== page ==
Defendant objected, at the times that it was offered, to all the testimony submitted in behalf of plaintiff on the ground that said plaintiff was not entitled to maintain the action for the reason stated, and the court overruled said objection, subject to a reversal of its rulings thereon should plaintiff, as it was agreed that it might do, fail to prove that a copy of the copy of its articles had been filed in the office of the county clerk.

Agreeably to the said understanding or stipulation, plaintiff, before the case was closed, offered, and, over the objection of defendant, was allowed by the court to prove that, subsequently to the beginning of the trial, it had complied with section 299 in the respect referred to.

The contention of the defendant is that the filing of the articles under the indicated circumstances could not have the effect of curing plaintiff's incapacity to maintain the action at the time the court permitted the amendment to the answer so that it would include the plea challenging its right to do so.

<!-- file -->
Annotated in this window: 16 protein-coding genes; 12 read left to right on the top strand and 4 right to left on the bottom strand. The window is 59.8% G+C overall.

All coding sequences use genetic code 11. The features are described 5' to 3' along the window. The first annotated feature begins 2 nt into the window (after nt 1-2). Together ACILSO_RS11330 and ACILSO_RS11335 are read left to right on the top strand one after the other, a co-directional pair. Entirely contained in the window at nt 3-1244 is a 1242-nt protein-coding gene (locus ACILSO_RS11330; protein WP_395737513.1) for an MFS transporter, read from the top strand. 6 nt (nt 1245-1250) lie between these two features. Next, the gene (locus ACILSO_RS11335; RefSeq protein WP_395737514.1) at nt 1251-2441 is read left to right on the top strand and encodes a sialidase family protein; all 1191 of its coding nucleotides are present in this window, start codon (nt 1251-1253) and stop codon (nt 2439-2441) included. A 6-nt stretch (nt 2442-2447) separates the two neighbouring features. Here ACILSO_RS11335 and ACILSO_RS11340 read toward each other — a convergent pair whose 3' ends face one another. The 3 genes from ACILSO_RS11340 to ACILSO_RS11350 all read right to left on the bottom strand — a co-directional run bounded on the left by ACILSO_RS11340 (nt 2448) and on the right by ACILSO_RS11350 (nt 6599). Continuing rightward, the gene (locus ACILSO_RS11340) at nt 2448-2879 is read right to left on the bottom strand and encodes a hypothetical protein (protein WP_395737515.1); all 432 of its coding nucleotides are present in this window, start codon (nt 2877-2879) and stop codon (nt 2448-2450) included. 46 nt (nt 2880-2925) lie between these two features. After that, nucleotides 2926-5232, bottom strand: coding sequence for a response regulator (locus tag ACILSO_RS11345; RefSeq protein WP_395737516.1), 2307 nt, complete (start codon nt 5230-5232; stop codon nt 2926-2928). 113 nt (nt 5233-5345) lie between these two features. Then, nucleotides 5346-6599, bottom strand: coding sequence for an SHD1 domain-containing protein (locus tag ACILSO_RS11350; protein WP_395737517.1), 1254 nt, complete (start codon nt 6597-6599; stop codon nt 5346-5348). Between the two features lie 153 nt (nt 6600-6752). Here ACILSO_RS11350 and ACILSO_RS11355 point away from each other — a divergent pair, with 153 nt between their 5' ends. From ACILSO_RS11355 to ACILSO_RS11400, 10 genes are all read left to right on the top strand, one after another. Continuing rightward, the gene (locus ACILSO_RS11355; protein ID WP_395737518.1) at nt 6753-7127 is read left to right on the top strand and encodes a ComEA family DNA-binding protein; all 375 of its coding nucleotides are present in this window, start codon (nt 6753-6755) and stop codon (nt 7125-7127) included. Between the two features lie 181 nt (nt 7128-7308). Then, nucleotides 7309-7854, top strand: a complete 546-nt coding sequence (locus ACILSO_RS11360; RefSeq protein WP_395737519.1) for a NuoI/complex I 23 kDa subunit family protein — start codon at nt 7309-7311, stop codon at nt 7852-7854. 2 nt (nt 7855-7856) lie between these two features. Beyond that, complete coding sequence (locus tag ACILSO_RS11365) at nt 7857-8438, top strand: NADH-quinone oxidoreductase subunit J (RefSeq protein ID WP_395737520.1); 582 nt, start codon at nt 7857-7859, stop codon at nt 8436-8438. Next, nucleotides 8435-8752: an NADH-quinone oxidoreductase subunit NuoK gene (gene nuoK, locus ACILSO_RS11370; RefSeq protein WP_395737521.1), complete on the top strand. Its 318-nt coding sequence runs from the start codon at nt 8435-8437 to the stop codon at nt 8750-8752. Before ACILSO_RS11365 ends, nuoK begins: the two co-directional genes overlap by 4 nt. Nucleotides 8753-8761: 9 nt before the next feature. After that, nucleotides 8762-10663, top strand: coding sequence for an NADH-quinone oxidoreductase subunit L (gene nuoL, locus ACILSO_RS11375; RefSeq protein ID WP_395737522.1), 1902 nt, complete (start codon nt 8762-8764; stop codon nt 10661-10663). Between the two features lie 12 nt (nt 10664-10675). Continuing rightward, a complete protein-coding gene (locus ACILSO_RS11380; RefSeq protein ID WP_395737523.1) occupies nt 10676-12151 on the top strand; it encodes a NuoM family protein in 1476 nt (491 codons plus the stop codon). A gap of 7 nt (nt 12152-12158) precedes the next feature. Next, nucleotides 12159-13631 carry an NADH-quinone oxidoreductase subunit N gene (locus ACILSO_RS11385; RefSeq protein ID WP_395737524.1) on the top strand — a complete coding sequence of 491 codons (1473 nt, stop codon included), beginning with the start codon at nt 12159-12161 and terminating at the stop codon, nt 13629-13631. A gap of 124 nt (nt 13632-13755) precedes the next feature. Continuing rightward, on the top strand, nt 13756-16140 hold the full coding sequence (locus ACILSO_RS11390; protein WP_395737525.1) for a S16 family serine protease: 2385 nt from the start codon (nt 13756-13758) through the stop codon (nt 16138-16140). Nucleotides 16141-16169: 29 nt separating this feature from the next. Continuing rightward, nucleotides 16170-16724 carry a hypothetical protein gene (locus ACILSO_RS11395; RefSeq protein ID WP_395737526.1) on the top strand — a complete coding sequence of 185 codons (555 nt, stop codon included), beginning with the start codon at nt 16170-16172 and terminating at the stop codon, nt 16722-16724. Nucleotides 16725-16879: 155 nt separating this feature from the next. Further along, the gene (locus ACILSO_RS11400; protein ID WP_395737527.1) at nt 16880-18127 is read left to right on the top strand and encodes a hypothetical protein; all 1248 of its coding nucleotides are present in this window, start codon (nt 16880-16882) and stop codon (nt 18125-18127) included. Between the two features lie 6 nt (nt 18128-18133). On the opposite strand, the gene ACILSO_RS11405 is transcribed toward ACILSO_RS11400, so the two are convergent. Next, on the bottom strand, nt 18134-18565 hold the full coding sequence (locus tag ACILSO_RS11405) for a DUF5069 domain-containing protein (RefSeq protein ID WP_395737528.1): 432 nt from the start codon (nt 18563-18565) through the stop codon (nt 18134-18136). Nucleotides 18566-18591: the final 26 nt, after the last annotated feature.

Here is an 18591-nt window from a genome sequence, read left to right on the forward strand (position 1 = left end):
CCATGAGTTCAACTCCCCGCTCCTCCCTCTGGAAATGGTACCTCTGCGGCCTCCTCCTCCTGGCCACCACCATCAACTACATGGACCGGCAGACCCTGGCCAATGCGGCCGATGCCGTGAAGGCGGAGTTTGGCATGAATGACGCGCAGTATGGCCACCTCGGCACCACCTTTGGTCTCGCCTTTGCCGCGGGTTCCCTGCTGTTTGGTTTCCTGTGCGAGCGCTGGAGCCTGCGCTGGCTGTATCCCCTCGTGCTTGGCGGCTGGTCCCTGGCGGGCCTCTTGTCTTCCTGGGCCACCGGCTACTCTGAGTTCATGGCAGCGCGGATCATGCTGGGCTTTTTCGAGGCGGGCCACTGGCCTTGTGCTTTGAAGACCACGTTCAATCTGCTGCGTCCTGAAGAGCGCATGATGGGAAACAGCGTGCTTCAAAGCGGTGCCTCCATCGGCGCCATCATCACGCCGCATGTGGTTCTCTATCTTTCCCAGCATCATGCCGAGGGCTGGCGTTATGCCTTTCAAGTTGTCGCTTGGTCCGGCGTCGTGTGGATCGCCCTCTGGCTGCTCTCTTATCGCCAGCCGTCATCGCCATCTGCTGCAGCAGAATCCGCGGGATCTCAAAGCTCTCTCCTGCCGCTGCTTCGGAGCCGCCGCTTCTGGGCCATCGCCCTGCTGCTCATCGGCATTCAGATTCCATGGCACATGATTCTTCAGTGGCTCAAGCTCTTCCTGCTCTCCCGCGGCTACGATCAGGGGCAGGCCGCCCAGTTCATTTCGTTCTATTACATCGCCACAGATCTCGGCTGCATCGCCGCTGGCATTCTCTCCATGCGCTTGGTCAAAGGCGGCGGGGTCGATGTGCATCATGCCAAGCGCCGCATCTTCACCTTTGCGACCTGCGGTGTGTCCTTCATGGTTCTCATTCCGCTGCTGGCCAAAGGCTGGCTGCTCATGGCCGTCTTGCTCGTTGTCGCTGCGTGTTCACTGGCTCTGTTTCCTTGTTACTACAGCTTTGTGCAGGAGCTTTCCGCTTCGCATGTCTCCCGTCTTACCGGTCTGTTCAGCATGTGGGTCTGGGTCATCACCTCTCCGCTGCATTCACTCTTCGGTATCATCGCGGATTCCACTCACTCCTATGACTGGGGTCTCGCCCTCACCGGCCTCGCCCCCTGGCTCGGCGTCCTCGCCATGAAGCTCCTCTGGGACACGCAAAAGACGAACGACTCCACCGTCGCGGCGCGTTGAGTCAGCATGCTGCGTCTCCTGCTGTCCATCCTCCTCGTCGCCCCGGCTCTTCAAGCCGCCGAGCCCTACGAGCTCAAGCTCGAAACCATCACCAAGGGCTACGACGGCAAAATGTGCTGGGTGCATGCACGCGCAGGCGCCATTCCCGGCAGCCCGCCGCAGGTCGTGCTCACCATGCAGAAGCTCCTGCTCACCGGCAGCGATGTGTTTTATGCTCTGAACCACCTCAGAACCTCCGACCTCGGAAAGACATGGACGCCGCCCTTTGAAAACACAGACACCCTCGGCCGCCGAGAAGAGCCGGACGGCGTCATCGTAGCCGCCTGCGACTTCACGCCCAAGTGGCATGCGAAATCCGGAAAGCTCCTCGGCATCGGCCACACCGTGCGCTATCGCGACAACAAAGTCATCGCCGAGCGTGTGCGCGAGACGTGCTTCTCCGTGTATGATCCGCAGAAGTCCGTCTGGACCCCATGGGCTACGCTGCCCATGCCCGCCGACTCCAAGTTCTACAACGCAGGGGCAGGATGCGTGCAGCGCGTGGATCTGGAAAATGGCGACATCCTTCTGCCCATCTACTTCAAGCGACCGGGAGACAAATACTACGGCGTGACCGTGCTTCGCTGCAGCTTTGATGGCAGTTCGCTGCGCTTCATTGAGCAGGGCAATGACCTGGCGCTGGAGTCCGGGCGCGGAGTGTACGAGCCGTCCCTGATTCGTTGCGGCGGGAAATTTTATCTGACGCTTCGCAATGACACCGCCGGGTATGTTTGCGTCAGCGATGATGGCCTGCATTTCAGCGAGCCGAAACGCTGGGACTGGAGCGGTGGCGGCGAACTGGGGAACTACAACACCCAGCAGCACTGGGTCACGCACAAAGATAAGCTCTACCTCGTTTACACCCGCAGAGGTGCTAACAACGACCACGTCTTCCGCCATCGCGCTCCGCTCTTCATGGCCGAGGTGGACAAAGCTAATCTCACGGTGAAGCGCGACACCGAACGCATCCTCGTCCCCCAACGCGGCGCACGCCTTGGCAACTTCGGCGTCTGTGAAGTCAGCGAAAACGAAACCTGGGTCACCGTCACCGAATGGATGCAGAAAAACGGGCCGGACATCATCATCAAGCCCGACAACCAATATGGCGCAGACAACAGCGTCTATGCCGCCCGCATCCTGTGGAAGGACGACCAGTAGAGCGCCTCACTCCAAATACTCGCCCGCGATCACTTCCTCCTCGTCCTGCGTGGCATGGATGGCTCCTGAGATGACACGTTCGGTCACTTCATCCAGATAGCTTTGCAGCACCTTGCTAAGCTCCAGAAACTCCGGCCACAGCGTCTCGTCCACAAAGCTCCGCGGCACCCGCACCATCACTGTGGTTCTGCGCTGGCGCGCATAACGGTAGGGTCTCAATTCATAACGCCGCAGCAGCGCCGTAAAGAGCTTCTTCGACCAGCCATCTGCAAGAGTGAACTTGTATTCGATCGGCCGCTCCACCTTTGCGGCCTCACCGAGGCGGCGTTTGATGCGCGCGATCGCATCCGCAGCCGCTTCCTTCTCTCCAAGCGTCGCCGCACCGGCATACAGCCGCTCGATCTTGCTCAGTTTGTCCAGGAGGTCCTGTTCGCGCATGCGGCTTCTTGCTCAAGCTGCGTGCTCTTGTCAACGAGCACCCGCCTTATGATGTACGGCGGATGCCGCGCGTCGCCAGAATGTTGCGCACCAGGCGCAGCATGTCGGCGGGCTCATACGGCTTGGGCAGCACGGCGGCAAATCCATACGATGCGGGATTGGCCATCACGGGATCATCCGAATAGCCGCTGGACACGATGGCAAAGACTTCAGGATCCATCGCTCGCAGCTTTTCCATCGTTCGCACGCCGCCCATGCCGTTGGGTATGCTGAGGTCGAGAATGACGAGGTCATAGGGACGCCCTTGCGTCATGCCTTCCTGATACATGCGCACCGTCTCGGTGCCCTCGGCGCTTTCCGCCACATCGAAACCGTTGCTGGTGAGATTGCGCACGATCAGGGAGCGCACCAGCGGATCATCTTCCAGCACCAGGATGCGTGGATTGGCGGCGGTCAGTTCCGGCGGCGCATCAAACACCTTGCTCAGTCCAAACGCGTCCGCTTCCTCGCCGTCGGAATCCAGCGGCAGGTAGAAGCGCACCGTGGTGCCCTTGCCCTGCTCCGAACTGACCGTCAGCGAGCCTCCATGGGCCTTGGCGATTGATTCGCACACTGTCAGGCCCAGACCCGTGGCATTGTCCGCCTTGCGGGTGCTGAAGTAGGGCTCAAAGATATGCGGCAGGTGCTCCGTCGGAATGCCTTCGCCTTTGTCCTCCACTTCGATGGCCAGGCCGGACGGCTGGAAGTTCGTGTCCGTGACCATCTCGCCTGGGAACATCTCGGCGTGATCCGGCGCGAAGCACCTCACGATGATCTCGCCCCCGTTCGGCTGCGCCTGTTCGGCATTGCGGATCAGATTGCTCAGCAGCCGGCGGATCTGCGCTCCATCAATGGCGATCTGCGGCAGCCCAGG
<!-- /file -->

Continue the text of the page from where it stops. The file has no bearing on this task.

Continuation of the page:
The defense against the incapacity of a plaintiff to maintain an action involves a mere dilatory plea — in other words, a plea in abatement going only to the disability of plaintiff to maintain the action until such disability is removed. The disability having been removed before the close of the case, the plaintiff was properly allowed, under the stipulation to that effect, to show its capacity to maintain the action. If the court had, after allowing this plea to be added to the answer, and before plaintiff had complied with the terms of the statute, sustained the plea, the effect of such ruling would have been to abate the action only, and even if a dismissal of the action necessarily followed from the mere allowance of such a plea, which we do not decide, we know of no reason why it would operate as a bar to another suit upon the merits after the removal of the disability. As is said in the case of California Savings and Loan Society v. Harris, 111 Cal. 133, [43 P. 525], "the failure to file this certified copy does not impose upon the corporation a loss or forfeiture of its property, or impair or deprive it of any cause of action or defense it may have in reference to such property. A previous filing of the certified copy is not a fact essential to the cause of action, or of an element constituting the plaintiff's right of action; and the omission of such an averment in the complaint is not a ground of demurrer ( South Yuba Water Co. v. Rosa, 80 Cal. 333, [22 P. 222]), or for the reversal of the judgment ( Labory v. Orphan Asylum, 97 Cal. 270, [32 P. 231]), and consequently not a jurisdictional element in the suit. Nor does such failure afford to the other party any defense to the cause of action upon which a suit has been commenced, but is merely a special defense in the nature of a plea in abatement ( Ontario State Bank v. Tibbits, 80 Cal. 68, [22 P. 66]), by which the right of the plaintiff to maintain the action is suspended until the statute is complied with, and is subject to the same rules of pleading as are other pleas in abatement. Being matter merely in abatement, it is a defense which may be waived by the defendant, and which is waived by him unless it is affirmatively pleaded." (See Labory v. Orphan Asylum, 97 Cal. 270, [32 P. 231]; First Nat. Bank of San Luis Obispo v. Henderson, 101 Cal. 307, [35 P. 899]; Ward Land and Stock Co. v. Mapes, 147 Cal. 747, [ 82 P. 426]; Nicholson v. Auburn Gold Min. etc. Co., 6 Cal.App. 547, [ 92 P. 651]; Reed Co. v. Harshall, 12 Cal.App. 703, [ 108 P. 719], and cases therein cited.)